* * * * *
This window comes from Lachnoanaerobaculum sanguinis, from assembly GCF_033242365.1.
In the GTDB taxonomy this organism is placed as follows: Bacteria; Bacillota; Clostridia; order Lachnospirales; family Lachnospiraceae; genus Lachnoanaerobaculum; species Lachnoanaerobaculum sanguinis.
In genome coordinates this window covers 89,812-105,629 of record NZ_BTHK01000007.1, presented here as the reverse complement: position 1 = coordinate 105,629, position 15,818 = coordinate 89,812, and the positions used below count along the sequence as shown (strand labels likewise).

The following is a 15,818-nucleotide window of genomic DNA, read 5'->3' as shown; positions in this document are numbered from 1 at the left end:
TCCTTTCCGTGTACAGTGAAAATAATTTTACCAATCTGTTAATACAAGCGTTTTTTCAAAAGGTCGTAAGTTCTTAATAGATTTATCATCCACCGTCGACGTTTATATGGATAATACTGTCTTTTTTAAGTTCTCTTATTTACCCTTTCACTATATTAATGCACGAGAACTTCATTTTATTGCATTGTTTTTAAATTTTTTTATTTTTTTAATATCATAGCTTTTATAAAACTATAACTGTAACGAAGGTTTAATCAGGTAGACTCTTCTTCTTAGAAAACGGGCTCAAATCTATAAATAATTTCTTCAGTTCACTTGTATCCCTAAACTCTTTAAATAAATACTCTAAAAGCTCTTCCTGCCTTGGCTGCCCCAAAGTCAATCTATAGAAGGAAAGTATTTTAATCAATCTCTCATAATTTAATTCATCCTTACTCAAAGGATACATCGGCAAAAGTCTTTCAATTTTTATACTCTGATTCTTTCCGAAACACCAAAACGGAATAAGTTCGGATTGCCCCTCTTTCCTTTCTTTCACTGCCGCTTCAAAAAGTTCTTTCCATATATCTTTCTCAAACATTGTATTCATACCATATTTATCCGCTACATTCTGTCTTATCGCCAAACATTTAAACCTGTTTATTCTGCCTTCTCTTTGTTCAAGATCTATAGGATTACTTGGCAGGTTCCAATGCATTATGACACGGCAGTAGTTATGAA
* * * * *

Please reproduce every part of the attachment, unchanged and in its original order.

This window comes from Lachnoanaerobaculum sanguinis, from assembly GCF_033242365.1.
In the GTDB taxonomy this organism is placed as follows: Bacteria; Bacillota; Clostridia; order Lachnospirales; family Lachnospiraceae; genus Lachnoanaerobaculum; species Lachnoanaerobaculum sanguinis.
In genome coordinates this window covers 89,812-105,629 of record NZ_BTHK01000007.1, presented here as the reverse complement: position 1 = coordinate 105,629, position 15,818 = coordinate 89,812, and the positions used below count along the sequence as shown (strand labels likewise).

The following is a 15,818-nucleotide window of genomic DNA, read 5'->3' as shown; positions in this document are numbered from 1 at the left end:
TCCTTTCCGTGTACAGTGAAAATAATTTTACCAATCTGTTAATACAAGCGTTTTTTCAAAAGGTCGTAAGTTCTTAATAGATTTATCATCCACCGTCGACGTTTATATGGATAATACTGTCTTTTTTAAGTTCTCTTATTTACCCTTTCACTATATTAATGCACGAGAACTTCATTTTATTGCATTGTTTTTAAATTTTTTTATTTTTTTAATATCATAGCTTTTATAAAACTATAACTGTAACGAAGGTTTAATCAGGTAGACTCTTCTTCTTAGAAAACGGGCTCAAATCTATAAATAATTTCTTCAGTTCACTTGTATCCCTAAACTCTTTAAATAAATACTCTAAAAGCTCTTCCTGCCTTGGCTGCCCCAAAGTCAATCTATAGAAGGAAAGTATTTTAATCAATCTCTCATAATTTAATTCATCCTTACTCAAAGGATACATCGGCAAAAGTCTTTCAATTTTTATACTCTGATTCTTTCCGAAACACCAAAACGGAATAAGTTCGGATTGCCCCTCTTTCCTTTCTTTCACTGCCGCTTCAAAAAGTTCTTTCCATATATCTTTCTCAAACATTGTATTCATACCATATTTATCCGCTACATTCTGTCTTATCGCCAAACATTTAAACCTGTTTATTCTGCCTTCTCTTTGTTCAAGATCTATAGGATTACTTGGCAGGTTCCAATGCATTATGACACGGCAGTAGTTATGAA